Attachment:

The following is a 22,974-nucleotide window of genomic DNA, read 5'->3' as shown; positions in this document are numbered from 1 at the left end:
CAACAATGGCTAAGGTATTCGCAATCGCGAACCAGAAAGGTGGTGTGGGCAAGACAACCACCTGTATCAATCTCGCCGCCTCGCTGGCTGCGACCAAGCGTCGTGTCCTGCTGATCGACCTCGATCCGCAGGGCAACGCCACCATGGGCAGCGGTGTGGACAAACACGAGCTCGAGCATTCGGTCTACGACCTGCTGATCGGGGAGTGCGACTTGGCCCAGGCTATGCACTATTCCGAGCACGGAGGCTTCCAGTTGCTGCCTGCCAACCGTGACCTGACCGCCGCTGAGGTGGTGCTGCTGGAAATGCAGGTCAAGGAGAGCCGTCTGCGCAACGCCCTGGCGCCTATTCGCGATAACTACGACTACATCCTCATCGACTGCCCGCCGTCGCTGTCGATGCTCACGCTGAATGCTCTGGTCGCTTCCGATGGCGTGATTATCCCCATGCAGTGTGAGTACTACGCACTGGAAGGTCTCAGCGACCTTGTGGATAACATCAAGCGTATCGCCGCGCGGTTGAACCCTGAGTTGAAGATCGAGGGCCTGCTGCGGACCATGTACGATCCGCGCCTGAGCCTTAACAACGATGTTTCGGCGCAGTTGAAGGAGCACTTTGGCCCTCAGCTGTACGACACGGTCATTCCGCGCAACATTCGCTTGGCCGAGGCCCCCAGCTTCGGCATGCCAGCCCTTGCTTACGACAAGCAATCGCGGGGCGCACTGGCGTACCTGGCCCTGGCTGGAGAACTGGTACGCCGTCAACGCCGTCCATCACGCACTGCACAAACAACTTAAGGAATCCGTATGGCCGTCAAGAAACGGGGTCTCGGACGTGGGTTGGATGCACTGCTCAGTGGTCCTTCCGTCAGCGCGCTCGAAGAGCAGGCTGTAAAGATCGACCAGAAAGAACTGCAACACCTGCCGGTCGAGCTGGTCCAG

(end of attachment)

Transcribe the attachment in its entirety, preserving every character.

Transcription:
The following is a 22,974-nucleotide window of genomic DNA, read 5'->3' as shown; positions in this document are numbered from 1 at the left end:
CAACAATGGCTAAGGTATTCGCAATCGCGAACCAGAAAGGTGGTGTGGGCAAGACAACCACCTGTATCAATCTCGCCGCCTCGCTGGCTGCGACCAAGCGTCGTGTCCTGCTGATCGACCTCGATCCGCAGGGCAACGCCACCATGGGCAGCGGTGTGGACAAACACGAGCTCGAGCATTCGGTCTACGACCTGCTGATCGGGGAGTGCGACTTGGCCCAGGCTATGCACTATTCCGAGCACGGAGGCTTCCAGTTGCTGCCTGCCAACCGTGACCTGACCGCCGCTGAGGTGGTGCTGCTGGAAATGCAGGTCAAGGAGAGCCGTCTGCGCAACGCCCTGGCGCCTATTCGCGATAACTACGACTACATCCTCATCGACTGCCCGCCGTCGCTGTCGATGCTCACGCTGAATGCTCTGGTCGCTTCCGATGGCGTGATTATCCCCATGCAGTGTGAGTACTACGCACTGGAAGGTCTCAGCGACCTTGTGGATAACATCAAGCGTATCGCCGCGCGGTTGAACCCTGAGTTGAAGATCGAGGGCCTGCTGCGGACCATGTACGATCCGCGCCTGAGCCTTAACAACGATGTTTCGGCGCAGTTGAAGGAGCACTTTGGCCCTCAGCTGTACGACACGGTCATTCCGCGCAACATTCGCTTGGCCGAGGCCCCCAGCTTCGGCATGCCAGCCCTTGCTTACGACAAGCAATCGCGGGGCGCACTGGCGTACCTGGCCCTGGCTGGAGAACTGGTACGCCGTCAACGCCGTCCATCACGCACTGCACAAACAACTTAAGGAATCCGTATGGCCGTCAAGAAACGGGGTCTCGGACGTGGGTTGGATGCACTGCTCAGTGGTCCTTCCGTCAGCGCGCTCGAAGAGCAGGCTGTAAAGATCGACCAGAAAGAACTGCAACACCTGCCGGTCGAGCTGGTCCAG